Web UI complexity over time

I hope I convinced you that today in order to build fast reliable engaging experiences for our users a lot of complexity has moved from the server to the client which for the web is of course the browser.

Partitioning complexity in web applications

As I said complexity of web applications has increased a great deal not just on the front, and I would like to show you now how the industry partitioned complexity over time.

Partitioning complexity in web application

I don’t want to oversimplify but in the early 2000 a web application would have probably looked something like that. A universal monolith with a server side rendered view. Perhaps some JS would be loaded in the page to make it a little more dynamic (maybe some animations) but nothing more than that. Often this JS was not even tested because almost all of the application business logic still resided in the server.

Eventually things in the backend start to get too complex to be handled on a giant monolith and solution like the one in the middle picture started to emerge. Backend services are splitted in several independently deployable services hopefully built around different company business capabilities. Then an aggregation layer like GraphQL or an API gateway is put on top so that the frontend monolith could consume the data from these services. That’s better but we are still not doing microservices right here. All the UI specialists are still working on a big Frontend Monolith that get more and more complex over time. Teams are not fully cross functional and in order to deliver a piece of functionality 2 different teams needs to work on it. We are still organising teams based on technologies and not on products or business capabilities which is suboptimal.

So today we are seeing more and more organisations starting to adopt what here at ThoughtWorks we call micro-frontends. In this case the web page is composed by including different frontends (fragments) developed by different teams. We finally have entire independently deployed and maintained verticals. Teams are autonomous but with a great degree of autonomy comes also great responsibilities.

Modern frontend pitfalls

It’s not easy to partition complexity on the front without compromising user experience. I will now give you an overview of common pitfalls I often see in modern frontend projects.

Modern frontend pitfalls

Server render-blocking assets: This is the classic mistake of putting some script tag to download some JS at the top of our html page without using the defer keyword for example. The browser will stop rendering the page until the JS is downloaded parsed and executed. Time to first meaningful paint is heavily affected by this type of mistake.

Missing a cache-busting strategy: Cache invalidation is famous to be one of the hardest things to get right in software development together with naming things and off by one errors. For this one in the worst case our users will not get the new versions of our assets after a deployment because their browsers still use a cached version of them. A cache busting strategy help to delete the browser cache when our assets change. There are different way to implement this but it’s a really important one.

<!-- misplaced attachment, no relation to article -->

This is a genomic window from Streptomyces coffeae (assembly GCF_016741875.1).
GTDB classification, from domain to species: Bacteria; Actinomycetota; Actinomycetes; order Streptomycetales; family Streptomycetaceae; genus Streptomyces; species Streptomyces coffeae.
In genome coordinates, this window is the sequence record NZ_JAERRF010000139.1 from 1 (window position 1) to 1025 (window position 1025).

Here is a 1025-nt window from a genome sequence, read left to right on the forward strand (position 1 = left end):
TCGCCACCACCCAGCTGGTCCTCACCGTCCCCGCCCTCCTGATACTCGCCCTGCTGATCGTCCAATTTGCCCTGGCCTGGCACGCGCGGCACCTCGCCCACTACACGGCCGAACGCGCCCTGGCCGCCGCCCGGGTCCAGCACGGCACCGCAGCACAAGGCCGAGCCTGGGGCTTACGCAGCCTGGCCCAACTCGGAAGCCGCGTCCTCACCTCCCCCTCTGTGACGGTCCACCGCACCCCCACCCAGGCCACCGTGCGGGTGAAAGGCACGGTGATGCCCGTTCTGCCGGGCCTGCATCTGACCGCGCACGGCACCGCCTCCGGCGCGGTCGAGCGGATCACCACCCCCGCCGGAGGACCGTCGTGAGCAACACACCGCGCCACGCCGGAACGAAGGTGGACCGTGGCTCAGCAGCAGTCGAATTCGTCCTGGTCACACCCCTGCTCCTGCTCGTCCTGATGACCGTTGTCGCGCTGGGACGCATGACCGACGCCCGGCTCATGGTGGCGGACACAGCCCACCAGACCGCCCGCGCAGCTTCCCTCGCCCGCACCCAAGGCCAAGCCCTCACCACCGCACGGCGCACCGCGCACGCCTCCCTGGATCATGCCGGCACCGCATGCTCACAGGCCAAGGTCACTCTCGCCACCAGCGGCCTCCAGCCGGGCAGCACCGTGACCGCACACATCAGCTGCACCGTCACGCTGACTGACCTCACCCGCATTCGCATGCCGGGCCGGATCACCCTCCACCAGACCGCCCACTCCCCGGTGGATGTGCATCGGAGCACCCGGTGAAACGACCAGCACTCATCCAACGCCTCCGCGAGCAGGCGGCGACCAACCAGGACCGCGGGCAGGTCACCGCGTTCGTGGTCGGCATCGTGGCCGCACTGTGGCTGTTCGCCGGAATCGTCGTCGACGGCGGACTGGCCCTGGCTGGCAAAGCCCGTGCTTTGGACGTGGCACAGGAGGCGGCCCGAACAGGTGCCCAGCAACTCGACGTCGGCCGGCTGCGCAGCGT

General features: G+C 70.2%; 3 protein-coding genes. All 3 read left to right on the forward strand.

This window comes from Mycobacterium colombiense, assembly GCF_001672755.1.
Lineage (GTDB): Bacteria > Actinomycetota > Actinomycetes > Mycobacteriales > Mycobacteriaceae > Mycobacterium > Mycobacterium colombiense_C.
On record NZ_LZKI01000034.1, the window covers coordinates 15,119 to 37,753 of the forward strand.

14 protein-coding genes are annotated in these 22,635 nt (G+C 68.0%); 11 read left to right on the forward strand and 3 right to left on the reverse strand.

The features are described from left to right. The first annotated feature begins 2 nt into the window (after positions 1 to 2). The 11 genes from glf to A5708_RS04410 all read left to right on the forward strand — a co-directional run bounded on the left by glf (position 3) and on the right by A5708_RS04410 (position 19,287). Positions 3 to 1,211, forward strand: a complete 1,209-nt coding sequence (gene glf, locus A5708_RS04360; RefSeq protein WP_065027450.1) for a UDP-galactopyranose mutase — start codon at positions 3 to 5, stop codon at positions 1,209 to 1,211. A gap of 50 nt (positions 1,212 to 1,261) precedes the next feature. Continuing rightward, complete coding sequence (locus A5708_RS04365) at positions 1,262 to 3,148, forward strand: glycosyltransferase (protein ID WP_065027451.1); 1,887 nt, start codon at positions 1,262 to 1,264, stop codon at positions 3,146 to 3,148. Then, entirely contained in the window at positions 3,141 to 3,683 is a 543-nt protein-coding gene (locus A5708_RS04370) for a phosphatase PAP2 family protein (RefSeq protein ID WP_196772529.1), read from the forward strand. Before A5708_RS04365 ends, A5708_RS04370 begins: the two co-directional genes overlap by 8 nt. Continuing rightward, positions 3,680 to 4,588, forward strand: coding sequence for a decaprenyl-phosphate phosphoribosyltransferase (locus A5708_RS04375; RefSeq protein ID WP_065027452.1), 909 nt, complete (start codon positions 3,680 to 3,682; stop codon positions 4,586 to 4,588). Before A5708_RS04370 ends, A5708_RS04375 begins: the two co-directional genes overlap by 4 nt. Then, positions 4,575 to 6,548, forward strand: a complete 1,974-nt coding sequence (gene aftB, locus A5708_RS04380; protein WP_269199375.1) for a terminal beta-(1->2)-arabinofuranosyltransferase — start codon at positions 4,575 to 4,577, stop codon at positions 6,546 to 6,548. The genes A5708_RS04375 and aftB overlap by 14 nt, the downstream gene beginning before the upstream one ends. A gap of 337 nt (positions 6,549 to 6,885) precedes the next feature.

Generating unminified production bundles: This one explains really itself, maybe our team feels overwhelmed by all these modern JS tooling and we don’t realise that we are shipping unoptimised development bundles to our users.

Serving uncompressed web assets: Today we have really powerful compression algorithm like gzip and brotli that helps a lot to make the packets we sent over the wire way smaller and therefore provide content to our users way quicker. I have been in situation where those algorithm where not used.

Over transpiling and over polyfilling: For the one of you that are not familiar with the processes of transpiling and polyfilling. You can think of them like the steps which are necessary to make our modern JS code understandable by older browsers. I often encountered situation where JS bundles were transpiled and polyfilled to support IE8 even when the target platforms for the app were only the latest versions of chrome and firefox. This is resulting on extra code to be downloaded, parsed and executed by the users browser.

Generating massive god-bundles: God-Bundles for me are bundles that includes libraries, frameworks, application code all in one file without using any code splitting strategies. This issue sometimes leads to situation where we can even have multiple versions of the same library/framework in the same page – for example we could have a umd version of React exposed globally and a version inside the bundle itself.

Serving unoptimized images: This could be serving unnecessary big images (several KB). Perhaps don’t adopt any lazy load strategy. Don’t use the new webP format to compress images for supported browsers.

And there are more of these pitfalls, these are just a few.

Living with the consequences

I really like the concept of having to “live with the consequences”. While I was preparing the talk I re-watched the brilliant “Architecture without architects” presentations by Erik Dörnenburg, Head of Technology for TW Germany. In his talk he explains how architects don’t have to live with the consequences that their decisions have on developers.